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Collaborative restoration efforts on Colorado’s Hayman Fire landscape celebrated

Jugita Krilaviciute, left, works the soil during the Vail Resorts Hayman Restoration Project in the Trail Creek drainage on Thursday, June 2, 2011. The Vail Resorts Hayman Restoration Project is in the second of a three year, $750,000 partnership with the U.S. Forest Service and The Rocky Mountain Field Institute to restore lands damaged by the 2002 Hayman wildfire, the largest in Colorado's history. (Vail Resorts Photo/ Peter M. Fredin)

The Hayman Fire was the largest and most destructive wildfire in Colorado’s history.  On June 8, 2002, the fire began raging through the Pike National Forest, as well as state, county and private lands, burning a total of 137,760 acres.  

Ten years plus one day later lightning sparked the state’s High Park Fire, located approximately 15 miles west of Fort Collins. Low humidity and high winds have stoked High Park to a size that could rival Hayman. It has destroyed more homes than any other wildfire in Colorado’s history. And today, the Waldo Canyon Fire just west of Colorado Springs, threatens even worse damage.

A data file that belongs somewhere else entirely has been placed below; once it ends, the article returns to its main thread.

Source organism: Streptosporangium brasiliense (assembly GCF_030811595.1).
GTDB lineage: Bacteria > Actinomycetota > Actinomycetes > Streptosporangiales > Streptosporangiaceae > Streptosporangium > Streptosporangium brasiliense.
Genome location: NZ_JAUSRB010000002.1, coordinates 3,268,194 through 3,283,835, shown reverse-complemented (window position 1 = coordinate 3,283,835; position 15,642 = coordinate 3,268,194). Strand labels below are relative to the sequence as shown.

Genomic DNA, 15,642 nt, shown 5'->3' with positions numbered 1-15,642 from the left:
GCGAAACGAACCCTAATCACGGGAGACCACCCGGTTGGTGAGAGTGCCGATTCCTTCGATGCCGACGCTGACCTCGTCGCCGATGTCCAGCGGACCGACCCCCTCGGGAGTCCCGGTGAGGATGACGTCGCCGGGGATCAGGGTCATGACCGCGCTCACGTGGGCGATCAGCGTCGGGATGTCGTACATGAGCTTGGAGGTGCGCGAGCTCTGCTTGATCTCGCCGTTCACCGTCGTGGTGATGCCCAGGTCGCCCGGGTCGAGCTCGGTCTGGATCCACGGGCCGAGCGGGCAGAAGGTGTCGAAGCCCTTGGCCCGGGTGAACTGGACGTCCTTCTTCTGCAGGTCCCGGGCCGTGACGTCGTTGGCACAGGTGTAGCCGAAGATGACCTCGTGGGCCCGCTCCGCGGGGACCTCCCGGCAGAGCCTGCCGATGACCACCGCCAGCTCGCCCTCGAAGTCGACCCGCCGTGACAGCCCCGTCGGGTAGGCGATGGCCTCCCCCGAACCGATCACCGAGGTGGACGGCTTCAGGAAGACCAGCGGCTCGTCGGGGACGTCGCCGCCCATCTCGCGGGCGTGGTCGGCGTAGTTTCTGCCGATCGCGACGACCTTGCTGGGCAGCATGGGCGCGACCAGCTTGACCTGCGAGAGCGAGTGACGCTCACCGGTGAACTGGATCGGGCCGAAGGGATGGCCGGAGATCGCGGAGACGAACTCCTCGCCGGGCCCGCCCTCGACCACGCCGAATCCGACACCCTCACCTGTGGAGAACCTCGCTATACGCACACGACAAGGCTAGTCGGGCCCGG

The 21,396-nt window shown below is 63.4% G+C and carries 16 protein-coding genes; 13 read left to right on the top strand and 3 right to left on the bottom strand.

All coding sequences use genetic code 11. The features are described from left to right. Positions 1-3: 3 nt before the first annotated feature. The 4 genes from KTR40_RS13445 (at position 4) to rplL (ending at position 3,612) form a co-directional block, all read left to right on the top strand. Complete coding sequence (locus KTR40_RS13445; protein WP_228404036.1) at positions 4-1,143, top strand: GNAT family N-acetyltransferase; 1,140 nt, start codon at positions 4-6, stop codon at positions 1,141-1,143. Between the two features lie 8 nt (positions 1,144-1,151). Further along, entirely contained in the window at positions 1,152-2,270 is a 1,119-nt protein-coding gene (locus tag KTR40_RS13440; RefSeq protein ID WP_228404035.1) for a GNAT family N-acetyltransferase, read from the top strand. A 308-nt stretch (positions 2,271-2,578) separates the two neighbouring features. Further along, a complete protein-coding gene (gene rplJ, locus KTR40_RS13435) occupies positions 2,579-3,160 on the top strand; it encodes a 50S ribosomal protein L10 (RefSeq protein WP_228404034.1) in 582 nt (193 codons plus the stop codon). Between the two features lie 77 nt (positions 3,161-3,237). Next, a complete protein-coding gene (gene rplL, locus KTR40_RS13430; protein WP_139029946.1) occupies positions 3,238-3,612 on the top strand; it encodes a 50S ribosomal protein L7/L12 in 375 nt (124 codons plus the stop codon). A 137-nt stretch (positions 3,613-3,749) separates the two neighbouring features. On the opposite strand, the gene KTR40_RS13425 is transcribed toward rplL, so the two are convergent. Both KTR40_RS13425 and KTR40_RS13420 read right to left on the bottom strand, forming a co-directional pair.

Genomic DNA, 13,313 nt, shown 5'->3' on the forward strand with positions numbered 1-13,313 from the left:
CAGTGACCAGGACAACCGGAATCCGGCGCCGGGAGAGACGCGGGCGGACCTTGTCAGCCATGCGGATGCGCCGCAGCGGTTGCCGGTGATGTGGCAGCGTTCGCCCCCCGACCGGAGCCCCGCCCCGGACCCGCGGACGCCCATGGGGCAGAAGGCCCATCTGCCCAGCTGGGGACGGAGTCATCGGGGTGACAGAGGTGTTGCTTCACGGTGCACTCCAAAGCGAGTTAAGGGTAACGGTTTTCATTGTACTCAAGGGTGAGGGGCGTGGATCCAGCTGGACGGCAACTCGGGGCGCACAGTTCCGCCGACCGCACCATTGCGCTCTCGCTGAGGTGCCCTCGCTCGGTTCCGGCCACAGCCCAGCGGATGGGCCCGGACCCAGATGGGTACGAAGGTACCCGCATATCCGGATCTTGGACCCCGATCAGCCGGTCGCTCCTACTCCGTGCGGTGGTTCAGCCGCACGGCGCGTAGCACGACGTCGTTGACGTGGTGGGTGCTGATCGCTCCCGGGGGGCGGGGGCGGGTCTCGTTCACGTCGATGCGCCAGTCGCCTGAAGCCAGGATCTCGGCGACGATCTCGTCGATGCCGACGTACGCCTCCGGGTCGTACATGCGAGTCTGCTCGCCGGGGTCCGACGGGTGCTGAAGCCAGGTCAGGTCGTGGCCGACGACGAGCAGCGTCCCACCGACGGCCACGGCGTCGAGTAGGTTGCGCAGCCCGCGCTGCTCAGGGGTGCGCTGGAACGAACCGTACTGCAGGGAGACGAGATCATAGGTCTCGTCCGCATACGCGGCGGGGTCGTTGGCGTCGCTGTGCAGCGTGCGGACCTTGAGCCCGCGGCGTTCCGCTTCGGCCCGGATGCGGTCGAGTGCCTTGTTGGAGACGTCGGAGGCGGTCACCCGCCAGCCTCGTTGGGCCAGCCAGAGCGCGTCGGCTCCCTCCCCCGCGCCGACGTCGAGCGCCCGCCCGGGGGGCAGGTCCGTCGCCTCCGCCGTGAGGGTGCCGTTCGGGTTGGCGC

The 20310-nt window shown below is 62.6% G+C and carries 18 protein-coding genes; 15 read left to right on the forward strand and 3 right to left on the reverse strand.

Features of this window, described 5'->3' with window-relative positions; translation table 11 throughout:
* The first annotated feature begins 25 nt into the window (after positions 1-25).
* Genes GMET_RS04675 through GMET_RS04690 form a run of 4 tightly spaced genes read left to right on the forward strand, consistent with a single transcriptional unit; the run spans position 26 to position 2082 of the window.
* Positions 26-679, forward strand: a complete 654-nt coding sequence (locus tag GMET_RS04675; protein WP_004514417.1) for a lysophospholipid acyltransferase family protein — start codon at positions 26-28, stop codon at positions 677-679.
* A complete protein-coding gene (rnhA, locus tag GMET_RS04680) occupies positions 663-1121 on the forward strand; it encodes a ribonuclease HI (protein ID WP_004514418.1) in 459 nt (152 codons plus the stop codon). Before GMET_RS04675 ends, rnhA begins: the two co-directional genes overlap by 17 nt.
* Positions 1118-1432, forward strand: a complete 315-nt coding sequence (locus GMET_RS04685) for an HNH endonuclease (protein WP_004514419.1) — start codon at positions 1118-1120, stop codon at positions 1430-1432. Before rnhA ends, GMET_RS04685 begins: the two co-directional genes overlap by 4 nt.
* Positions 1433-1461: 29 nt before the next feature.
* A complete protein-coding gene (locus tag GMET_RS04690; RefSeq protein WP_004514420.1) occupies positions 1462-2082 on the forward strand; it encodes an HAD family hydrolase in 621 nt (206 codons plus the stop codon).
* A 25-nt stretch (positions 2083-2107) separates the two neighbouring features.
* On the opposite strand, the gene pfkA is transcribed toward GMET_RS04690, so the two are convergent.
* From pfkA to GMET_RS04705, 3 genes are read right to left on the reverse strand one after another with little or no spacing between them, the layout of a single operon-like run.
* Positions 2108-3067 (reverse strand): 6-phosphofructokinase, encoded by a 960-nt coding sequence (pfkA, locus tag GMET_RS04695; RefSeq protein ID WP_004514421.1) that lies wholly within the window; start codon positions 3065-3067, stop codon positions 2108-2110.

On the 10th Anniversary of the Hayman Fire, thousands of volunteers, community members, and advocacy groups that have helped in restoring the Hayman fire area are coming together to recognize the work that has been done to restore the landscape.

Much of the success of the restoration has occurred through the partnership launched three years ago by the National Forest Foundation (NFF) and Vail Resorts as part of the NFF’s Treasured Landscapes national conservation campaign.  This three-year, $4 million project has brought special attention to watersheds especially hard hit by the fire that were struggling to recover. The Hayman Restoration Partnership, the state’s largest public- private partnership, addresses the 45,000 acres of the most severely affected watersheds feeding into the Upper South Platte River.

Many volunteer organizations and community groups have donated thousands of hours to help the land recover.  The Coalition for the Upper South Platte, Mile High Youth Corps and Rocky Mountain Field Institute have all been instrumental  with assisting in emergency rehabilitation and long-term restoration efforts even before the fire burned out. Trained in field restoration techniques, youth crews have restored trails and roads that were producing sediment that ended up in the watershed’s streams and tributaries and they have installed erosion control structures in sub-drainages.

The Hayman area—the South Platte River watershed—serves as one of Colorado’s major water sources and the restoration of this area through philanthropic, community, business and government partnerships is critical to the state of Colorado.

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